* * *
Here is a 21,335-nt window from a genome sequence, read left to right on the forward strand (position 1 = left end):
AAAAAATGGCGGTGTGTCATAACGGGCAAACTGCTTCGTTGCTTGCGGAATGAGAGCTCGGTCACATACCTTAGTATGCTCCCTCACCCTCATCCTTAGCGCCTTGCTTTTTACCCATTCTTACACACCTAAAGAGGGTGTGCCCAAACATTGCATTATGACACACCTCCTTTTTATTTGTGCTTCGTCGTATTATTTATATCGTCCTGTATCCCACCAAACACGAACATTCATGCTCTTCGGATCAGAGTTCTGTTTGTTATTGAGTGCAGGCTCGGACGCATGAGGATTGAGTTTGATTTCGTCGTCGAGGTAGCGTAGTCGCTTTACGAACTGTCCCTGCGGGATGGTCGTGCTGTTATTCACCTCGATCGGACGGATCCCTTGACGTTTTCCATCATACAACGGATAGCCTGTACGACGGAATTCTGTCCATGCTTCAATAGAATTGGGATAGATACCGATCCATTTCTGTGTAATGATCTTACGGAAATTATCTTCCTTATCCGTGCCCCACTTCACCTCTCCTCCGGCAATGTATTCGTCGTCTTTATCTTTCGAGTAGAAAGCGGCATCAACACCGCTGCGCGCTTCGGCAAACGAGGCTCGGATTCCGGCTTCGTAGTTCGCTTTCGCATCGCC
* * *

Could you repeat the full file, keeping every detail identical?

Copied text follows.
Here is a 21,335-nt window from a genome sequence, read left to right on the forward strand (position 1 = left end):
AAAAAATGGCGGTGTGTCATAACGGGCAAACTGCTTCGTTGCTTGCGGAATGAGAGCTCGGTCACATACCTTAGTATGCTCCCTCACCCTCATCCTTAGCGCCTTGCTTTTTACCCATTCTTACACACCTAAAGAGGGTGTGCCCAAACATTGCATTATGACACACCTCCTTTTTATTTGTGCTTCGTCGTATTATTTATATCGTCCTGTATCCCACCAAACACGAACATTCATGCTCTTCGGATCAGAGTTCTGTTTGTTATTGAGTGCAGGCTCGGACGCATGAGGATTGAGTTTGATTTCGTCGTCGAGGTAGCGTAGTCGCTTTACGAACTGTCCCTGCGGGATGGTCGTGCTGTTATTCACCTCGATCGGACGGATCCCTTGACGTTTTCCATCATACAACGGATAGCCTGTACGACGGAATTCTGTCCATGCTTCAATAGAATTGGGATAGATACCGATCCATTTCTGTGTAATGATCTTACGGAAATTATCTTCCTTATCCGTGCCCCACTTCACCTCTCCTCCGGCAATGTATTCGTCGTCTTTATCTTTCGAGTAGAAAGCGGCATCAACACCGCTGCGCGCTTCGGCAAACGAGGCTCGGATTCCGGCTTCGTAGTTCGCTTTCGCATCGCC